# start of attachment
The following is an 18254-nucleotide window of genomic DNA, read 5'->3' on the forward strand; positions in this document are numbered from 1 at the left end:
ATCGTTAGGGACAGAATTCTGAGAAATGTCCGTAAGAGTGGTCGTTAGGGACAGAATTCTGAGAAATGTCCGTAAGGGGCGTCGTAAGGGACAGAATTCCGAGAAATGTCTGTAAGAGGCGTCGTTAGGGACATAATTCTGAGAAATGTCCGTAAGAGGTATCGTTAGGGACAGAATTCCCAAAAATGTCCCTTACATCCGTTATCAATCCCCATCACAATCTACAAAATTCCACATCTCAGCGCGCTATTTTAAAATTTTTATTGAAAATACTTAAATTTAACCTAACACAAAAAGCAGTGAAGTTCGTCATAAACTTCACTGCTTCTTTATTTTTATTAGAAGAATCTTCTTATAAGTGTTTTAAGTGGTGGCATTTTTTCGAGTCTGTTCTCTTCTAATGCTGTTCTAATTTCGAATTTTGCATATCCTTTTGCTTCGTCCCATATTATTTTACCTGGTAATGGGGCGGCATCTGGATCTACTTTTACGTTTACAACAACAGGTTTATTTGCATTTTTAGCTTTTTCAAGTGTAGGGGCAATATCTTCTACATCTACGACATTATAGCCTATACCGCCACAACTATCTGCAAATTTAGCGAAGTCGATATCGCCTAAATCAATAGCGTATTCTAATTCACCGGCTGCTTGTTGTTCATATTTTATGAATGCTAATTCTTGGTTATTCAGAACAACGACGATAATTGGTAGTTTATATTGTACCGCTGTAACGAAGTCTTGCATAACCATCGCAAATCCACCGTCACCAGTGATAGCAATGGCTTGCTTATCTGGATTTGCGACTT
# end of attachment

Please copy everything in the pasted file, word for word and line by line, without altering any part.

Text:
The following is an 18254-nucleotide window of genomic DNA, read 5'->3' on the forward strand; positions in this document are numbered from 1 at the left end:
ATCGTTAGGGACAGAATTCTGAGAAATGTCCGTAAGAGTGGTCGTTAGGGACAGAATTCTGAGAAATGTCCGTAAGGGGCGTCGTAAGGGACAGAATTCCGAGAAATGTCTGTAAGAGGCGTCGTTAGGGACATAATTCTGAGAAATGTCCGTAAGAGGTATCGTTAGGGACAGAATTCCCAAAAATGTCCCTTACATCCGTTATCAATCCCCATCACAATCTACAAAATTCCACATCTCAGCGCGCTATTTTAAAATTTTTATTGAAAATACTTAAATTTAACCTAACACAAAAAGCAGTGAAGTTCGTCATAAACTTCACTGCTTCTTTATTTTTATTAGAAGAATCTTCTTATAAGTGTTTTAAGTGGTGGCATTTTTTCGAGTCTGTTCTCTTCTAATGCTGTTCTAATTTCGAATTTTGCATATCCTTTTGCTTCGTCCCATATTATTTTACCTGGTAATGGGGCGGCATCTGGATCTACTTTTACGTTTACAACAACAGGTTTATTTGCATTTTTAGCTTTTTCAAGTGTAGGGGCAATATCTTCTACATCTACGACATTATAGCCTATACCGCCACAACTATCTGCAAATTTAGCGAAGTCGATATCGCCTAAATCAATAGCGTATTCTAATTCACCGGCTGCTTGTTGTTCATATTTTATGAATGCTAATTCTTGGTTATTCAGAACAACGACGATAATTGGTAGTTTATATTGTACCGCTGTAACGAAGTCTTGCATAACCATCGCAAATCCACCGTCACCAGTGATAGCAATGGCTTGCTTATCTGGATTTGCGACTT